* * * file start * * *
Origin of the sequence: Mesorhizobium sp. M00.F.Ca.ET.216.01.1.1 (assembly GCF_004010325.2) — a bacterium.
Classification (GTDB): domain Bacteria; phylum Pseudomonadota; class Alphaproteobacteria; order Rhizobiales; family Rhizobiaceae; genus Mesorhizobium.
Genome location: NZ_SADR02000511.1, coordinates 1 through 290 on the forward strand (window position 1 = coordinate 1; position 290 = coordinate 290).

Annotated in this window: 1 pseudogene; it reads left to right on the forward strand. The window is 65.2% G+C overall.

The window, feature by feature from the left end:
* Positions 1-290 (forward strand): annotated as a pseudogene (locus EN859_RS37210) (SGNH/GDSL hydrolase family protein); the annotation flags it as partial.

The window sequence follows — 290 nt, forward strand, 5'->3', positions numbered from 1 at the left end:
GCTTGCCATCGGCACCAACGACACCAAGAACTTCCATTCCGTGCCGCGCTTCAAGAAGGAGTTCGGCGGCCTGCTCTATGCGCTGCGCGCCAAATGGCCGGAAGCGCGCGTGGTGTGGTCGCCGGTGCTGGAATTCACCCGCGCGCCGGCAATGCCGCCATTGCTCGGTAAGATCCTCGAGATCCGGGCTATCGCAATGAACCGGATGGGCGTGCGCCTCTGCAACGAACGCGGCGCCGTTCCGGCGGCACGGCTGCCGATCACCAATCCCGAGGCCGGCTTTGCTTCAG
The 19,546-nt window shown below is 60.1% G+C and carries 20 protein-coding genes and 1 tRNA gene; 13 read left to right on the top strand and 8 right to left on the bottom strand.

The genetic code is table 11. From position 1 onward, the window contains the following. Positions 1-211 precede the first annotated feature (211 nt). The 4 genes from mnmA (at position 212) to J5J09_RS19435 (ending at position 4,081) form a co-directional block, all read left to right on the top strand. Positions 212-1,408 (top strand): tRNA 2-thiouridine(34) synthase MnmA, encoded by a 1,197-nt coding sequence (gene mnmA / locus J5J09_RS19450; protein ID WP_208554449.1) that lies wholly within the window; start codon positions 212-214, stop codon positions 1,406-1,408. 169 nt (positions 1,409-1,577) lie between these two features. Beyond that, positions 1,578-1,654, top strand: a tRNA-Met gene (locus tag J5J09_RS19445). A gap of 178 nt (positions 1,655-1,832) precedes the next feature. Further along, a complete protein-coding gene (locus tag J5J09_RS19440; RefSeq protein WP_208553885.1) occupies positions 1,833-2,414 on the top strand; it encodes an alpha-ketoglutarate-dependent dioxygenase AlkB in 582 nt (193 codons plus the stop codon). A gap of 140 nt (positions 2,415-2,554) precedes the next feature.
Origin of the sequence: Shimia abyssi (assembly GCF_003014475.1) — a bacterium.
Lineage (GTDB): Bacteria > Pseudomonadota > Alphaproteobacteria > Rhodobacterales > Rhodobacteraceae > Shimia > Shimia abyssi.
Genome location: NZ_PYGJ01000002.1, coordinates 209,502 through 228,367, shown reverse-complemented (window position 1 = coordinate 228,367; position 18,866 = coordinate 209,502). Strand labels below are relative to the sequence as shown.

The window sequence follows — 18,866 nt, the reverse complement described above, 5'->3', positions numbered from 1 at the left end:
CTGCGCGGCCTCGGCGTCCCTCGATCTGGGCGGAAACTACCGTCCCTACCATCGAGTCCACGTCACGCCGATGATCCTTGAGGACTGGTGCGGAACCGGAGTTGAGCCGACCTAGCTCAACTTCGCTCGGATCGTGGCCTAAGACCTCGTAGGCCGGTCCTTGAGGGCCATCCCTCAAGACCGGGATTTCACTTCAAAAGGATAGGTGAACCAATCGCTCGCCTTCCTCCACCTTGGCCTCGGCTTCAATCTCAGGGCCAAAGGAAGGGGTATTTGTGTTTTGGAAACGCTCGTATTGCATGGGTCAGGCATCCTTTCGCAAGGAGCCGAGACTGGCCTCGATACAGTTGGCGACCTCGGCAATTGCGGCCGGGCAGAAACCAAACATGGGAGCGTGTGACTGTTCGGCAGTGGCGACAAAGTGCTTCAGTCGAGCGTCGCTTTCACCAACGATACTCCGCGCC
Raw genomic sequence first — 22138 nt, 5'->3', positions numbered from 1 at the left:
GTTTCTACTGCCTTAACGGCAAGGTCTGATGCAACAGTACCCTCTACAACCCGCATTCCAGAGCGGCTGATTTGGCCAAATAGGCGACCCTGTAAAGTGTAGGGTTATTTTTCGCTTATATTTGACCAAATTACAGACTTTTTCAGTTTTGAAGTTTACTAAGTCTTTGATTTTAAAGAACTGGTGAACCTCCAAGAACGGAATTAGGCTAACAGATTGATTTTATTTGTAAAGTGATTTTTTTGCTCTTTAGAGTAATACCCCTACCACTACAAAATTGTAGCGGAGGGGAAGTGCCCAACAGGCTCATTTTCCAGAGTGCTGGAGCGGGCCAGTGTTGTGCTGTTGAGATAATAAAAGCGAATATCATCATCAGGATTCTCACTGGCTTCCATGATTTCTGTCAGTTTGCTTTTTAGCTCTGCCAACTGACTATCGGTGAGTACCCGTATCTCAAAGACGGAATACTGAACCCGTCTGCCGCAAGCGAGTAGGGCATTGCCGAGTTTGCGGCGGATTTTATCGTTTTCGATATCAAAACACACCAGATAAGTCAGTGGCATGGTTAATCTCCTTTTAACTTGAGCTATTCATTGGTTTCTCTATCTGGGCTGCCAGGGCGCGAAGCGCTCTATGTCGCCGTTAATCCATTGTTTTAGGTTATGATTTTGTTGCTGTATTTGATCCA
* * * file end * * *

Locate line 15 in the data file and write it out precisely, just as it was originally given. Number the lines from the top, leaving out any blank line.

CTGCGCGGCCTCGGCGTCCCTCGATCTGGGCGGAAACTACCGTCCCTACCATCGAGTCCACGTCACGCCGATGATCCTTGAGGACTGGTGCGGAACCGGAGTTGAGCCGACCTAGCTCAACTTCGCTCGGATCGTGGCCTAAGACCTCGTAGGCCGGTCCTTGAGGGCCATCCCTCAAGACCGGGATTTCACTTCAAAAGGATAGGTGAACCAATCGCTCGCCTTCCTCCACCTTGGCCTCGGCTTCAATCTCAGGGCCAAAGGAAGGGGTATTTGTGTTTTGGAAACGCTCGTATTGCATGGGTCAGGCATCCTTTCGCAAGGAGCCGAGACTGGCCTCGATACAGTTGGCGACCTCGGCAATTGCGGCCGGGCAGAAACCAAACATGGGAGCGTGTGACTGTTCGGCAGTGGCGACAAAGTGCTTCAGTCGAGCGTCGCTTTCACCAACGATACTCCGCGCC